Collin's been a movie critic since 2009. In real life he works in marketing and is also a novelist ("Good Riddance" published in Oct 2015).
The sushi scene. It lasts barely thirty seconds, but it is instantly one of the more memorable sequences in the entirety of writer-director Wes Anderson’s wonderful (and wonderfully imaginative) stop-motion animated feature Isle of Dogs. Though it doesn’t involve one of the titular canines, the scene reveals a major plot point and, at the same time, is a snapshot of Anderson’s deliberate, trademark style—which he has perfected over the course of his prior eight films. A white-gloved sushi chef routinely prepares a bento box, surgically slicing a (still-alive) fish, crab, and octopus. Not a single frame is wasted, and it’s as elegantly choreographed (though a bit squirmy) as anything you’ll see in the theaters this year.
That may sound odd and, in fact, raise a few eyebrows, but it’s the same with Isle of Dogs as a whole. Anyone familiar with Anderson’s oeuvre, particularly 2009’s The Fantastic Mr. Fox, is well aware that the director has perhaps the most distinctive style in cinema today. To call it “quirky” undersells it substantially; Anderson has a unique eye that highlights symmetry and a muted, narrow color palette. His actors, which often overlap from film to film, give deadpan, sneaky-funny performances, and his bizarre stories are presented as though they are the most normal tales in the world.
Isle of Dogs doesn’t waver from that prescription in the least, and though it has more of a dramatic undertone that the generally light-hearted Mr. Fox, it still lands as one of Anderson’s most entertaining and delightful films, and, as a bonus, its themes of megalomaniacal rule and xenophobia (er, cynophobia) feel particularly relevant in today’s political landscape.
Twenty years in the future, we’re told, Japan is overrun by infectious dogs suffering from snout fever. To prevent spreading it further into the human population, Megasaki City Mayor Kobayashi (voiced by Kunichi Nomura) issues a decree banishing all canines to Trash Island, beginning with Spots (Liev Schreiber), the dog of the Mayor’s own adopted son Atari (Koyu Rankin).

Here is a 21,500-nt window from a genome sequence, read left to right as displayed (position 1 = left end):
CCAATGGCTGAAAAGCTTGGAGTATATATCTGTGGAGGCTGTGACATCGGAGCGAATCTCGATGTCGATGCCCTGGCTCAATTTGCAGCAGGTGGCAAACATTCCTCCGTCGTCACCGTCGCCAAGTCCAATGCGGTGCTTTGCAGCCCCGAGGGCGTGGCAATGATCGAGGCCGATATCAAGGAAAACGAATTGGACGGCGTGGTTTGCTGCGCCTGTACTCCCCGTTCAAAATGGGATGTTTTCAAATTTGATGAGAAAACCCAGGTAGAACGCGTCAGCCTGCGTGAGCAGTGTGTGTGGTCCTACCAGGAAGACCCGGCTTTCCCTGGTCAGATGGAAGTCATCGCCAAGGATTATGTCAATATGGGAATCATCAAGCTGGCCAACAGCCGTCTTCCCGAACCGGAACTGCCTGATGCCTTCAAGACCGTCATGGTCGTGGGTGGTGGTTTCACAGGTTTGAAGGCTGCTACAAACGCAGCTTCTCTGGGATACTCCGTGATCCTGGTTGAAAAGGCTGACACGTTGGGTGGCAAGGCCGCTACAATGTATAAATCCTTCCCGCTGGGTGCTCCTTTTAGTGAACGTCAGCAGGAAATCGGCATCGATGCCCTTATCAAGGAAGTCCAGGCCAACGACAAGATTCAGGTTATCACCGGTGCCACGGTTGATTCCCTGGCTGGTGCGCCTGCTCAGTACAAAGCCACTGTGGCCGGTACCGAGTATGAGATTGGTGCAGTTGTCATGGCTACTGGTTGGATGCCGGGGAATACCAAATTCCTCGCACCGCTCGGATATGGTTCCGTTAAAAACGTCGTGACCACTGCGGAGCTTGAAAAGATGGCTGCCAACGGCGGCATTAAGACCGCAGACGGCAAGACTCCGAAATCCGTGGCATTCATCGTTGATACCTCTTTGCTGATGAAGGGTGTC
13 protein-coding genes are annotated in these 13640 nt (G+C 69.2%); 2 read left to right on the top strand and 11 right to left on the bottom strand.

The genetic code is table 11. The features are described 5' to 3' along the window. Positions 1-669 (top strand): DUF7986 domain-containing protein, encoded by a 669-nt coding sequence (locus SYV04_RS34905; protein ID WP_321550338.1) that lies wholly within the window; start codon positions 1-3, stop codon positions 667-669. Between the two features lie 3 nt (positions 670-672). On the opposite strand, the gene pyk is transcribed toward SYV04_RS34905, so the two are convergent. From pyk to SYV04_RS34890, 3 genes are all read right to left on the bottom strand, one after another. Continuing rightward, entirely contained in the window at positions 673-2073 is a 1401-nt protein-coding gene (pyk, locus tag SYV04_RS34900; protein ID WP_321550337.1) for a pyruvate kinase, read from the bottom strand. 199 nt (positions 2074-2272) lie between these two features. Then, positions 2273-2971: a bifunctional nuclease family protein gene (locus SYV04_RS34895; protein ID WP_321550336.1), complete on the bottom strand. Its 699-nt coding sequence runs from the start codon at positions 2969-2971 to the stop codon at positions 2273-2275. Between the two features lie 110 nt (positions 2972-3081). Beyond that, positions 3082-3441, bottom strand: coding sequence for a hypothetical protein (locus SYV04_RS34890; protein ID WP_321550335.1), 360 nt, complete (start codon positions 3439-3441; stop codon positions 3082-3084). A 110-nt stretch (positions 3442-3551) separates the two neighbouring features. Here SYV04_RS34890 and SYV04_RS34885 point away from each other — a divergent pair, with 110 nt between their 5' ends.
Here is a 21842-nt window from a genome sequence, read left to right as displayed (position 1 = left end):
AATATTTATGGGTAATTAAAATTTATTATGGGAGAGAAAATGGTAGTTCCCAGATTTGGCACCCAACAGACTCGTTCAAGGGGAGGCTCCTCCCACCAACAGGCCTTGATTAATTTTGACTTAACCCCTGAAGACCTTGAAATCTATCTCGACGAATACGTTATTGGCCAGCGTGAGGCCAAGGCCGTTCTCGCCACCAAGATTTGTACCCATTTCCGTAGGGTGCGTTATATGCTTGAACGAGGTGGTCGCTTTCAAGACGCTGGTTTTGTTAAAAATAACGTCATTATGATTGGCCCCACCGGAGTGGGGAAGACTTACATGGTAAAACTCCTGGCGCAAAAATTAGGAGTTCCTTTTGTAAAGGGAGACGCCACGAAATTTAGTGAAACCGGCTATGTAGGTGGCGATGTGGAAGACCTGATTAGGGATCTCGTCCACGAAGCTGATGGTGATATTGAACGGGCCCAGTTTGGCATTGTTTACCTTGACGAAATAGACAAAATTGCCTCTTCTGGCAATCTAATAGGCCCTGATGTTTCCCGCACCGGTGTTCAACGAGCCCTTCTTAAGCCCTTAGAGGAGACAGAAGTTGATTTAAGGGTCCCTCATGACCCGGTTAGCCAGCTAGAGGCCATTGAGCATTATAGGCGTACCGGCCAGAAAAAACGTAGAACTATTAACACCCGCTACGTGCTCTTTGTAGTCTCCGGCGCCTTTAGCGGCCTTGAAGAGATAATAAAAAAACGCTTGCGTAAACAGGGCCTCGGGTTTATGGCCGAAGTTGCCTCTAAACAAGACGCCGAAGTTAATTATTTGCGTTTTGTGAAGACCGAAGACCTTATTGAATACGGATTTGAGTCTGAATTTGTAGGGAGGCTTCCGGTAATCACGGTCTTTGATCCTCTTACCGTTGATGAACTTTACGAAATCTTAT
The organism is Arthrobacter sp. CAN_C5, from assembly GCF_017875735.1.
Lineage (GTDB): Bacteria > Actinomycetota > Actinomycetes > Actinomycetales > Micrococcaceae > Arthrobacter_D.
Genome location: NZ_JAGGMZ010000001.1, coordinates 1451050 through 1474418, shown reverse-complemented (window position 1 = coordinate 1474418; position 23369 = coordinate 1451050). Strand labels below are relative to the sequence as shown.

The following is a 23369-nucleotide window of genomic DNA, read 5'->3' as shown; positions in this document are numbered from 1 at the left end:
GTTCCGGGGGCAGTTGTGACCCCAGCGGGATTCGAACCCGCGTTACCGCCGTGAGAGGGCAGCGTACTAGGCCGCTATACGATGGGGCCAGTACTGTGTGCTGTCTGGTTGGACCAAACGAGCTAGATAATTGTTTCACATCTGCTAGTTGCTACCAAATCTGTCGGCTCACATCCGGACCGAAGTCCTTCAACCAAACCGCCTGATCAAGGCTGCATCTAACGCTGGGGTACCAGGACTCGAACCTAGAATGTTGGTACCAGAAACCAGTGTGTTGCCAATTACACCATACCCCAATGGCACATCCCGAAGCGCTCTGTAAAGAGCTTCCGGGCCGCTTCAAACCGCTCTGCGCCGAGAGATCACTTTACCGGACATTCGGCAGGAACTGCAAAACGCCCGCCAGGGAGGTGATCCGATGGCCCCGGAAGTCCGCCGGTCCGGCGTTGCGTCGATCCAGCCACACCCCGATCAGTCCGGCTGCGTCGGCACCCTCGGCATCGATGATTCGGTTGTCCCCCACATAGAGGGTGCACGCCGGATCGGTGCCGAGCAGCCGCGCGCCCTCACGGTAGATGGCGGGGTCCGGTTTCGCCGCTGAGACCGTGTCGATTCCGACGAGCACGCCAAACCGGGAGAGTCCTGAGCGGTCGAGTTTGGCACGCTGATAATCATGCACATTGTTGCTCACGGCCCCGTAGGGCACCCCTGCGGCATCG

Six months later, Trash Island has become a flea-ridden haven for hundreds of dogs, including a quintet of mangy canines: Chief (Bryan Cranston), Rex (Ed Norton), King (Bob Balaban), Boss (Bill Murray), and Duke (Jeff Goldblum). Atari, missing his beloved Spots, steals a single-engine plane to fly to Trash Island and reunite with his pup, but he crash-lands. After pulling Atari from the wreckage, Chief and his gang hear his story and agree to help the boy look for Spots. There’s far, far more to the tale (including how the sushi ties into it all), but I’ll refrain, lest spoilers ensue.
Anderson fuses a terrifically creative plot (he was inspired after seeing a sign for London’s Isle of Dogs district and combining it with his desire to set a film in Japan) along with an all-star voice cast, rounded out by Greta Gerwig, Frances McDormand, Tilda Swinton, Scarlett Johansson, Harvey Keitel, and Yoko Ono. The film is a whimsical, expertly crafted gem that will no doubt please Anderson aficionados, and it may even win over a few folks who write off his work as hipster hooey; they may never look at sushi the same way again, but Isle of Dogs will certainly open their eyes to a peculiar little corner of the cinema world that is well worth a peek.